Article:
DOJ Reportedly Considering Charging Capitol Rioters Under Organized Crime Law

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The Department of Justice (DOJ) is reportedly considering charging those involved in the Jan. 6 riot at the Capitol building under a law used to prosecute organized crime.

The federal law, known as the Racketeer Influenced and Corrupt Organizations Act (RICO), is typically used for racketeering cases involving murder, kidnapping, bribery, and money laundering. A current law enforcement official and a federal official who recently left their position told Reuters that the Justice Department is debating whether to use RICO against those involved in the Capitol riot.

The official said that using RICO is “something that is being mulled over in the halls of the DOJ,” according to the report. If charged under RICO, the rioters could face up to 20 years in prison. (RELATED: Two Off-Duty Cops Charged In Capitol Riots; One Allegedly Bragged He ‘Attacked The Government’)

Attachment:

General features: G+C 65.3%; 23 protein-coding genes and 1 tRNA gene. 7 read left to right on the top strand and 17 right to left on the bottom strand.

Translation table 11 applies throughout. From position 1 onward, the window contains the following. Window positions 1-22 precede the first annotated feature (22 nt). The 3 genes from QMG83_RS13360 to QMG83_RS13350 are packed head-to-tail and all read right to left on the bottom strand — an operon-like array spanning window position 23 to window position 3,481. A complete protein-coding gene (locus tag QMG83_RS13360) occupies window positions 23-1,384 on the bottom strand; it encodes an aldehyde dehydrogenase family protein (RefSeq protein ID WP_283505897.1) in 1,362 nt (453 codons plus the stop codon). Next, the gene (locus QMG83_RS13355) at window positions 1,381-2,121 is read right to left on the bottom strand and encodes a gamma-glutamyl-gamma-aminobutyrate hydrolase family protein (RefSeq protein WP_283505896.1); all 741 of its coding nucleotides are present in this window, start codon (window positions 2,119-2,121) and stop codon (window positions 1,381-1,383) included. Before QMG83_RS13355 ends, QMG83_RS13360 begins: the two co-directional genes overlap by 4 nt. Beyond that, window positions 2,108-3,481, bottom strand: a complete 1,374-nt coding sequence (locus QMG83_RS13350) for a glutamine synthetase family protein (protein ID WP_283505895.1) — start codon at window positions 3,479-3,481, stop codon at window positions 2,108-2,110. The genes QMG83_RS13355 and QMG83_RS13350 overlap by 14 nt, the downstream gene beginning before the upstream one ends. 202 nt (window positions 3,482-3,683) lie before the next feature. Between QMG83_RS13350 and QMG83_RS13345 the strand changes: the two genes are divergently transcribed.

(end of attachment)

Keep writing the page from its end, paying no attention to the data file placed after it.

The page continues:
Michael Sherwin, the senior federal prosecutor for the District of Columbia, has said that he would charge people based on evidence and a wide range of charges were being considered. The criminal charges could include trespassing, assault and seditious conspiracy, Sherwin said according to Reuters.

The Department of Justice did not immediately respond to the Daily Caller’s request for comment.

RICO was created in 1970 to prosecute Mafia bosses who organized crimes that others were to commit. Other violent groups, including one convicted of planning to bomb the United Nations and George Washington Bridge, have been charged under RICO, Reuters reported.

“RICO was designed to address the Godfather – the person who doesn’t get their hands bloody,” attorney Jeffrey Grell, who specializes in RICO law, told the outlet. “You would really only use RICO to go after the kingpins or the leaders.”

Charging Capitol rioters under RICO would be difficult – prosecutors would have to prove that a group is a “criminal enterprise,” organized the Capitol riot and was connected to at least two additional crimes. Events like the 2017 “Unite the Right” rally could be used to prove the case.